The continuing adventures of Derby County via Football Manager 2020. This epic length yarn is now into its third season. There’s lots to catch up on if you’re new to these pages, and you might like to use the handy index of story chapters, which is available right here.
This year’s cohort of youth candidates are revealed to me. My first instincts are supported by Darren Wassall’s summary that it isn’t a very strong group – no Josh Kirk types this year, some who can’t even face in the right direction when I’m talking to them. I like the look of John Vasey, a 16 year old striker hailing from Grimsby who has an athlete’s burst of pace, but I wouldn’t expect the 2022 vintage to turn out to be especially memorable. A shame; you might think that the club’s investment in the Academy and in youth recruitment might end up being worth something. Sadly not the case.
Despite a certain amount of hype building around Ademola Lookman‘s credentials as an England international, the only Ram selected by Gareth Southgate is Jack Butland. Bogle joins Laird in the Under-21s, but there’s still no place within the Seniors for Ade, or for that matter Ronaldo Vieira (at the top of the player ratings chart), Reece Oxford and Will Hughes, all of whom have played themselves into contention. What more can they do? As I suspect, is this the curse of playing for an ‘unfancied’ team? Certainly, if any of these boys were performing at the same levels for Manchester United, they would be a shoo-in for their call-ups. Elsewhere, in addition to our usual suspects Harry Wilson is picked for Wales, and rightly so based on his recent form.
It was chucking down in Genoa when we turned up for the Sampdoria game, and it seems only right to welcome them to England with much the same conditions. The lousy weather has no effect on the number of supporters who turn up for the match, another full house for a tie we’re tipped to win. Ranieri lines La Samp up the same way as in the home leg. I do some swapsies, introducing Lopez to a side containing players who might not normally expect to get a regular game. Hughes is on the bench for this one because I don’t want to ruin even someone as hardly and enduring as my captain by pitching him in again and again.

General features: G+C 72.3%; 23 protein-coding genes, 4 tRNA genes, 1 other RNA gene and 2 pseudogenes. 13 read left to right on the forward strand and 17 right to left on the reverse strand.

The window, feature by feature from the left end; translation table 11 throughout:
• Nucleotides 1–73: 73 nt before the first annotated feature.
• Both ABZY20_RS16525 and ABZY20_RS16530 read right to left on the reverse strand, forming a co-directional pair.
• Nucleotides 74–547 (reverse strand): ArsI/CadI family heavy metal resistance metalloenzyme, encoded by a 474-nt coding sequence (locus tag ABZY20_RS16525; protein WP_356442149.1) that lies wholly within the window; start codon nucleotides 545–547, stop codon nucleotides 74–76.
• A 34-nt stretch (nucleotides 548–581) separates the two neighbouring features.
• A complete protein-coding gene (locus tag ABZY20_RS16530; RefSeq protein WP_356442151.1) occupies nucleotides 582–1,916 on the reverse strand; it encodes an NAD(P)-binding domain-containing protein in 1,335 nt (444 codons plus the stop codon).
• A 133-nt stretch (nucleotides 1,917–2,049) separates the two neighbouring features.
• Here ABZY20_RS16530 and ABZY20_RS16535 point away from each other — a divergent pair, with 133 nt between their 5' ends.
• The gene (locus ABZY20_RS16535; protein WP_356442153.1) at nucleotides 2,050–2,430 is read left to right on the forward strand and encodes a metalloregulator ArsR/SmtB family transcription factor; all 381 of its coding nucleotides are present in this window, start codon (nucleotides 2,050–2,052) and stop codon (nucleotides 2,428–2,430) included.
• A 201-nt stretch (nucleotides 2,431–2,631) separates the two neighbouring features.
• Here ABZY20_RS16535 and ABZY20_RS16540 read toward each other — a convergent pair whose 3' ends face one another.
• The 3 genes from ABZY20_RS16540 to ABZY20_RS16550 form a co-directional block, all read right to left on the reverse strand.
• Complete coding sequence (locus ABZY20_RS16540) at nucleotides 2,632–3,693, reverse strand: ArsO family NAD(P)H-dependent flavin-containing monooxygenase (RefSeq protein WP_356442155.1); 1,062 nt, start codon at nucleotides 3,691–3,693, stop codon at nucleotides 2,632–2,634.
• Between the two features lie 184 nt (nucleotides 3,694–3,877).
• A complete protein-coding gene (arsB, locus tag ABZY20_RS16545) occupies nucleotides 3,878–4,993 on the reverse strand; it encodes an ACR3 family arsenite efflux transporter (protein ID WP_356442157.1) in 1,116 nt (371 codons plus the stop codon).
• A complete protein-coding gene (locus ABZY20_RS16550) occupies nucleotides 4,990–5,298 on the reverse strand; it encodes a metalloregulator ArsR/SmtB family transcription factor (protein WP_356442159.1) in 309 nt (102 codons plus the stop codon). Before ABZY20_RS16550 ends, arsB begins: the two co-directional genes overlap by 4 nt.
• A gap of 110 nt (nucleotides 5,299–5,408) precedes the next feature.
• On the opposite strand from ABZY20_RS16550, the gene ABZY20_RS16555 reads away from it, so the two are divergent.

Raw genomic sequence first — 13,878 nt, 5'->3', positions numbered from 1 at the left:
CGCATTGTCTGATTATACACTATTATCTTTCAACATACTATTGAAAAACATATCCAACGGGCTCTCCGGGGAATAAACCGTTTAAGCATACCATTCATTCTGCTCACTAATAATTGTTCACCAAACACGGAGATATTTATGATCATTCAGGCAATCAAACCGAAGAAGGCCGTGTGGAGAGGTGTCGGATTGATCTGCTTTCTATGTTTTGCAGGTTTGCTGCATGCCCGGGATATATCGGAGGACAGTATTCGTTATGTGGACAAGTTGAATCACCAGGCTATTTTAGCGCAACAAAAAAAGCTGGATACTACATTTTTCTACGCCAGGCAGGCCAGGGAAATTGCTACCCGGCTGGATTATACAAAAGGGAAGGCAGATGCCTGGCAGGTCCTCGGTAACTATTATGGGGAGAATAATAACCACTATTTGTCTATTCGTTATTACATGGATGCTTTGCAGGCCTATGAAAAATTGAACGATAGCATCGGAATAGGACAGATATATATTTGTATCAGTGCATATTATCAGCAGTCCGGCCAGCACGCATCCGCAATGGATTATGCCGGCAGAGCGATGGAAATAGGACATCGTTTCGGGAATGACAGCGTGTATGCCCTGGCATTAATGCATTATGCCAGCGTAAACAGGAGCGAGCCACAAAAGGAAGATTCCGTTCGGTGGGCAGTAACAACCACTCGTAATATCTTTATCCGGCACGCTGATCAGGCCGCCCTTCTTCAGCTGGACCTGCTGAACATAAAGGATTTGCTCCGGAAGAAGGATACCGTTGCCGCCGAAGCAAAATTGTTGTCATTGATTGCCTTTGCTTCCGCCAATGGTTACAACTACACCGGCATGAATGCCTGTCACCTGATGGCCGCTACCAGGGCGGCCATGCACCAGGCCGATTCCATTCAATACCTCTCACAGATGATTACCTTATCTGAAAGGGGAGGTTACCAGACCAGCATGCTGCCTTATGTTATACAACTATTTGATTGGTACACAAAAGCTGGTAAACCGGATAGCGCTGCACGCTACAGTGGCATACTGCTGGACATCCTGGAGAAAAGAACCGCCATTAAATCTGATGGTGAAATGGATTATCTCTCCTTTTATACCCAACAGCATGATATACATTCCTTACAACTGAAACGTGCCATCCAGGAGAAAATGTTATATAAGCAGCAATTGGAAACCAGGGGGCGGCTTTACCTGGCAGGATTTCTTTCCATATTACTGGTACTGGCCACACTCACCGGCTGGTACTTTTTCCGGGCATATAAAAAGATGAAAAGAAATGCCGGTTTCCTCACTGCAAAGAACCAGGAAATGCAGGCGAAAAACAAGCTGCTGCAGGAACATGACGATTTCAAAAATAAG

After some early exchanges, in which we pick up a couple of needless bookings and are forced to sub off Maxime Lopez – four minutes into the game, suffering a tight calf that will keep him out briefly – we go in front through vice-captain Scott McKenna. Chirivella’s corner is cleared, but only to Vieira, who spots the Scot on the right of the penalty area, totally unmarked, and able to produce a fast volley that beats Satalino. Just before the break, we get a penalty when Pellistri fells Ojo clumsily in the box. A cheap one to give away; the winger wasn’t through on goal but the tackle is meaty and frustrated. Eddie Salcedo makes good on his error in the first leg, sending the keeper the wrong way.
Ivan Perisic pulls one back on the hour mark, all his years of experience being brought to bear when he rises above Laird to head in Mazraoui’s cross. We then fall foul of an issue that could come to blight our European odyssey when McKenna is dismissed after collecting a second yellow. At this point there’s still more than ten minutes to go, and being reduced to ten at least gives me a good reason to make us finish the game defensively. By now, we all feel that we’ve done enough to weather any Sampdoria storm, and the tie finishes with a 2-1 victory on the day, 3-2 in our favour on aggregate.
AZ have beaten Juventus 2-0 in the Netherlands and will face us in the quarter-final. Their two goals have come from a certain Lewis Baker, not a face I really expected to see returning to haunt us and a surprise to find one of our own felling a giant like the Italian Old Lady. To my mind, it’s a bit of a pity because taking on Juve is one to tick off the bucket list, AZ less so, but I imagine they have made it this far on merit and need to be respected. If we make it through to the semi we will be up against one of Arsenal and Borussia Dortmund, the latter here to defend their Europa League title.